Controlling workers’ compensation costs is a top priority for employers.
During the next 12 months, employers say cost containment is their number one workers’ compensation insurance concern, a new study shows. Some 59% of employers say they are very or somewhat concerned about cost containment in 2012. Employers also expressed concerns about increasing exposures, renewals and rising fraud behaviors.
48% of all respondents to the survey reported a workers’ compensation premium increase in the past year.
The 2012 P&C Workers’ Compensation & Safety Survey was conducted from Jan. 6 to Feb. 24. Over 3,500 employers nationwide participated in the survey.
Participants came from 20 business sectors, with heaviest representation from manufacturers (17 percent), health care and social assistance providers (15 percent), and construction (13 percent). Some 57 percent of those participating reported workers’ compensation premiums under $50,000 annually.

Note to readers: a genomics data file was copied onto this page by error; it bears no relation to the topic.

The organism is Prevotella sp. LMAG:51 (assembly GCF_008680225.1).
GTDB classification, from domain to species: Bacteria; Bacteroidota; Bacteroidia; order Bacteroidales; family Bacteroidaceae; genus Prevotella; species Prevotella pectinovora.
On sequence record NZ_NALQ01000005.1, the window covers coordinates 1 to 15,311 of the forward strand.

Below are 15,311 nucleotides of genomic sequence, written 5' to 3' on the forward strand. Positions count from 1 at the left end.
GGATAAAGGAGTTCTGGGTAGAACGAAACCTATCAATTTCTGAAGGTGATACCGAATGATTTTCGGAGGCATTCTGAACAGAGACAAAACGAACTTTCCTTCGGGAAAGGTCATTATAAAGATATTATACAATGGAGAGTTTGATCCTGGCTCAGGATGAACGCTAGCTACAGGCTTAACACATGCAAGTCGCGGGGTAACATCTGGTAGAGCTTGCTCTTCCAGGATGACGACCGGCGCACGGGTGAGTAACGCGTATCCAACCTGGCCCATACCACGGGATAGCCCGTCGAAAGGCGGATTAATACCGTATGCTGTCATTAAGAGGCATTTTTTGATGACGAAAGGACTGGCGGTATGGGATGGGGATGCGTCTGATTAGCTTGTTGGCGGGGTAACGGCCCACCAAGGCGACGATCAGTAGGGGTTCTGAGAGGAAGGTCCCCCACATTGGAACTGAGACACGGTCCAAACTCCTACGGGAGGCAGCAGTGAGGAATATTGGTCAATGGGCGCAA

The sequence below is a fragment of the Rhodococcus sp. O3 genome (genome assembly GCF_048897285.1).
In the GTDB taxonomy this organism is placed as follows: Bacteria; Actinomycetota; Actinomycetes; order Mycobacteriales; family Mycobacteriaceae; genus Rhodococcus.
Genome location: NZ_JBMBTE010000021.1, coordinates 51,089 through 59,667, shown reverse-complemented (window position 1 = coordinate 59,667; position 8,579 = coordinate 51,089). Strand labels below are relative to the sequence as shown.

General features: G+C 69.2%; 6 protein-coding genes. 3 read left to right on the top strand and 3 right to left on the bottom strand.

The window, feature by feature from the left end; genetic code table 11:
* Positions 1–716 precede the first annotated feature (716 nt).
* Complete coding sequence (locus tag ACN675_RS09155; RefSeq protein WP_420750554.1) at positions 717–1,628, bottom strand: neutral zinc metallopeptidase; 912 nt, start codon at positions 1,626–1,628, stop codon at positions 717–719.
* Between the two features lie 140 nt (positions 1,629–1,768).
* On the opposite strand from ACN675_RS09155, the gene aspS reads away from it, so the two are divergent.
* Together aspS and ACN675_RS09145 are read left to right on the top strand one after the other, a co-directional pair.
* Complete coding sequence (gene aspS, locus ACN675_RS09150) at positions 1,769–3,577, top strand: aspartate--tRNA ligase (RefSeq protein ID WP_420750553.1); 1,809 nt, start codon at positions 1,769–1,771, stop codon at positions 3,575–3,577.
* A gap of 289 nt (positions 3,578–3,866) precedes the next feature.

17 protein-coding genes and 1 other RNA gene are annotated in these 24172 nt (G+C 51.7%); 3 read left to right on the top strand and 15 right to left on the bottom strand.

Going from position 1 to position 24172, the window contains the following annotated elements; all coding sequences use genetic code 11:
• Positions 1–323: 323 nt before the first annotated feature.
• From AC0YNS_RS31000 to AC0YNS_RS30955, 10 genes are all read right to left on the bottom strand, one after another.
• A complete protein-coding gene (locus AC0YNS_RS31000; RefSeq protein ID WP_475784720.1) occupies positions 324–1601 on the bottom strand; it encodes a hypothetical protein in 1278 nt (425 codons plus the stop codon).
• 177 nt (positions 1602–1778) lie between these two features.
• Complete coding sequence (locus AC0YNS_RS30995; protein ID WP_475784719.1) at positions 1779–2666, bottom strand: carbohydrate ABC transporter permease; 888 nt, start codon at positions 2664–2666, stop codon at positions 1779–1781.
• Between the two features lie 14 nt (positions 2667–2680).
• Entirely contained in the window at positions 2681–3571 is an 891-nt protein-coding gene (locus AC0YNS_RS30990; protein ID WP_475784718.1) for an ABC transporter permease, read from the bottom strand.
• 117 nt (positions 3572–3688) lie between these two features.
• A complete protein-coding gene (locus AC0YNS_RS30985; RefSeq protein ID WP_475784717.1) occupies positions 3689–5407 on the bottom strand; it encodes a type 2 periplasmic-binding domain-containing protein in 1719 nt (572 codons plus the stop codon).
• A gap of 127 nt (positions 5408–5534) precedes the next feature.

Among the companies surveyed, 54% reported a payroll increase in the last year.
Participants said the most effective measure they took to control workers’ comp cost was having a safety-minded culture (65 percent).
While 59% indicated that a light-duty or return to work program was an effective or highly effective method of controlling costs, only 45% of respondents reported having a written return to work policy.
Other popular cost control measures were, in order of popularity, onsite accident evaluations, loss prevention evaluations, zero-accident goals, having a dedicated claims manager, safety committee efforts, and using a preferred occupational medicine facility.
After cost containment, employers expressed notable concerns about increasing exposures (35%), renewals (35%), and rising fraud behaviors (31%). Market availability was a concern of 26% of respondents, and just over 20% were worried about insurance carrier stability.
If any of these concerns mirror yours, or if you are interested in ideas for worker's comp insurance cost containment, contact TriState Insurance.